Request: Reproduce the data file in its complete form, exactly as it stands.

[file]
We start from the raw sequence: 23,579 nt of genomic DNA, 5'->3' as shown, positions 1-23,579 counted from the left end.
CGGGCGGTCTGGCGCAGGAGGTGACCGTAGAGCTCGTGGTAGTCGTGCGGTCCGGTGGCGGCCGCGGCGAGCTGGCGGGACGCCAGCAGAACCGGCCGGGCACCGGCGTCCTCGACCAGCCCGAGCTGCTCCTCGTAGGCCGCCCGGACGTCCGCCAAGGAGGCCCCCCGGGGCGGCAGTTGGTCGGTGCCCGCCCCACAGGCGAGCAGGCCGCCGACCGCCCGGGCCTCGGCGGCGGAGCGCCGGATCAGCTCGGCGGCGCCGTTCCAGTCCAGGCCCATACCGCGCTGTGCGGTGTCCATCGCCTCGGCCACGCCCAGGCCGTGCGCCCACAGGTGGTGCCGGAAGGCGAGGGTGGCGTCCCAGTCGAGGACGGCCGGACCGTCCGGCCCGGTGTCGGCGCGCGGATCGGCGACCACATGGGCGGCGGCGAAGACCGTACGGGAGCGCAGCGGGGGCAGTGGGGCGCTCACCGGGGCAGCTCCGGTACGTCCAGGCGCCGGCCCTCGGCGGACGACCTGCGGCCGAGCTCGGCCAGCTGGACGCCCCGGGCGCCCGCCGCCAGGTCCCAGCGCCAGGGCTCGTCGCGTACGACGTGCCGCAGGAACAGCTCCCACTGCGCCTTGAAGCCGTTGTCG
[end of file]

We start from the raw sequence: 23,579 nt of genomic DNA, 5'->3' as shown, positions 1-23,579 counted from the left end.
CGGGCGGTCTGGCGCAGGAGGTGACCGTAGAGCTCGTGGTAGTCGTGCGGTCCGGTGGCGGCCGCGGCGAGCTGGCGGGACGCCAGCAGAACCGGCCGGGCACCGGCGTCCTCGACCAGCCCGAGCTGCTCCTCGTAGGCCGCCCGGACGTCCGCCAAGGAGGCCCCCCGGGGCGGCAGTTGGTCGGTGCCCGCCCCACAGGCGAGCAGGCCGCCGACCGCCCGGGCCTCGGCGGCGGAGCGCCGGATCAGCTCGGCGGCGCCGTTCCAGTCCAGGCCCATACCGCGCTGTGCGGTGTCCATCGCCTCGGCCACGCCCAGGCCGTGCGCCCACAGGTGGTGCCGGAAGGCGAGGGTGGCGTCCCAGTCGAGGACGGCCGGACCGTCCGGCCCGGTGTCGGCGCGCGGATCGGCGACCACATGGGCGGCGGCGAAGACCGTACGGGAGCGCAGCGGGGGCAGTGGGGCGCTCACCGGGGCAGCTCCGGTACGTCCAGGCGCCGGCCCTCGGCGGACGACCTGCGGCCGAGCTCGGCCAGCTGGACGCCCCGGGCGCCCGCCGCCAGGTCCCAGCGCCAGGGCTCGTCGCGTACGACGTGCCGCAGGAACAGCTCCCACTGCGCCTTGAAGCCGTTGTCG